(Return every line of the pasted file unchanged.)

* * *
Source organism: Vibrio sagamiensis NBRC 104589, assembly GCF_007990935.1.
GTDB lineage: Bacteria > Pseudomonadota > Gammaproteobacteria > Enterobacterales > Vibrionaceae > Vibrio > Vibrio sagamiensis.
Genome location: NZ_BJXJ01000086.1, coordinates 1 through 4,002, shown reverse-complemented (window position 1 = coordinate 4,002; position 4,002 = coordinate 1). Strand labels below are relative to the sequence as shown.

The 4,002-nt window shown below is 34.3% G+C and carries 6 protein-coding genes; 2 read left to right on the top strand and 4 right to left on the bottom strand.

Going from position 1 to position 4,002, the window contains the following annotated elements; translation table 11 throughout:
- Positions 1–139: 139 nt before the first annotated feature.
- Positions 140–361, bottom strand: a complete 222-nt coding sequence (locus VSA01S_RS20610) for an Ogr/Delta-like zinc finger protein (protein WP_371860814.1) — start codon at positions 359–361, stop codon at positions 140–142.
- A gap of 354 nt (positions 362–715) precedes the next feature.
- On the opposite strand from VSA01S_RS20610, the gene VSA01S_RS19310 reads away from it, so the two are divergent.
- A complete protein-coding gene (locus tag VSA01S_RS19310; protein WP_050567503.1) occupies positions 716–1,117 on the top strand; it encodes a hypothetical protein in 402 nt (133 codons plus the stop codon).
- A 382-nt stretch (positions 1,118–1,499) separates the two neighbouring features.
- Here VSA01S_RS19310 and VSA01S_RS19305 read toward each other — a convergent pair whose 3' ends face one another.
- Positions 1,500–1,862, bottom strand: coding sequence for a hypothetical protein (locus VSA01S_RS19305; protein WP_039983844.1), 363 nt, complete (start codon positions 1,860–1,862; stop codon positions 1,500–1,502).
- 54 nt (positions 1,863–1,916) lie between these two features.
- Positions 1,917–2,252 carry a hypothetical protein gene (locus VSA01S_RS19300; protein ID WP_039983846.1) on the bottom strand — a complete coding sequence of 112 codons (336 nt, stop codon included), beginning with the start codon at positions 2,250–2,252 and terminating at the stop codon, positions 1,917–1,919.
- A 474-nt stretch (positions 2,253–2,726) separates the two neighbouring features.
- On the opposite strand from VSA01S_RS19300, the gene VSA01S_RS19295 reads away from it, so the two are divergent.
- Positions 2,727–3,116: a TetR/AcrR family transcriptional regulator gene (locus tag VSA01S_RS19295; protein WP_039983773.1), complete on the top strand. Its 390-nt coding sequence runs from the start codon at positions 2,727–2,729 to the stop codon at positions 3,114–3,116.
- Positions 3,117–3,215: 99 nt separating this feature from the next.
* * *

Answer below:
Source organism: Vibrio sagamiensis NBRC 104589, assembly GCF_007990935.1.
GTDB lineage: Bacteria > Pseudomonadota > Gammaproteobacteria > Enterobacterales > Vibrionaceae > Vibrio > Vibrio sagamiensis.
Genome location: NZ_BJXJ01000086.1, coordinates 1 through 4,002, shown reverse-complemented (window position 1 = coordinate 4,002; position 4,002 = coordinate 1). Strand labels below are relative to the sequence as shown.

The 4,002-nt window shown below is 34.3% G+C and carries 6 protein-coding genes; 2 read left to right on the top strand and 4 right to left on the bottom strand.

Going from position 1 to position 4,002, the window contains the following annotated elements; translation table 11 throughout:
- Positions 1–139: 139 nt before the first annotated feature.
- Positions 140–361, bottom strand: a complete 222-nt coding sequence (locus VSA01S_RS20610) for an Ogr/Delta-like zinc finger protein (protein WP_371860814.1) — start codon at positions 359–361, stop codon at positions 140–142.
- A gap of 354 nt (positions 362–715) precedes the next feature.
- On the opposite strand from VSA01S_RS20610, the gene VSA01S_RS19310 reads away from it, so the two are divergent.
- A complete protein-coding gene (locus tag VSA01S_RS19310; protein WP_050567503.1) occupies positions 716–1,117 on the top strand; it encodes a hypothetical protein in 402 nt (133 codons plus the stop codon).
- A 382-nt stretch (positions 1,118–1,499) separates the two neighbouring features.
- Here VSA01S_RS19310 and VSA01S_RS19305 read toward each other — a convergent pair whose 3' ends face one another.
- Positions 1,500–1,862, bottom strand: coding sequence for a hypothetical protein (locus VSA01S_RS19305; protein WP_039983844.1), 363 nt, complete (start codon positions 1,860–1,862; stop codon positions 1,500–1,502).
- 54 nt (positions 1,863–1,916) lie between these two features.
- Positions 1,917–2,252 carry a hypothetical protein gene (locus VSA01S_RS19300; protein ID WP_039983846.1) on the bottom strand — a complete coding sequence of 112 codons (336 nt, stop codon included), beginning with the start codon at positions 2,250–2,252 and terminating at the stop codon, positions 1,917–1,919.
- A 474-nt stretch (positions 2,253–2,726) separates the two neighbouring features.
- On the opposite strand from VSA01S_RS19300, the gene VSA01S_RS19295 reads away from it, so the two are divergent.
- Positions 2,727–3,116: a TetR/AcrR family transcriptional regulator gene (locus tag VSA01S_RS19295; protein WP_039983773.1), complete on the top strand. Its 390-nt coding sequence runs from the start codon at positions 2,727–2,729 to the stop codon at positions 3,114–3,116.
- Positions 3,117–3,215: 99 nt separating this feature from the next.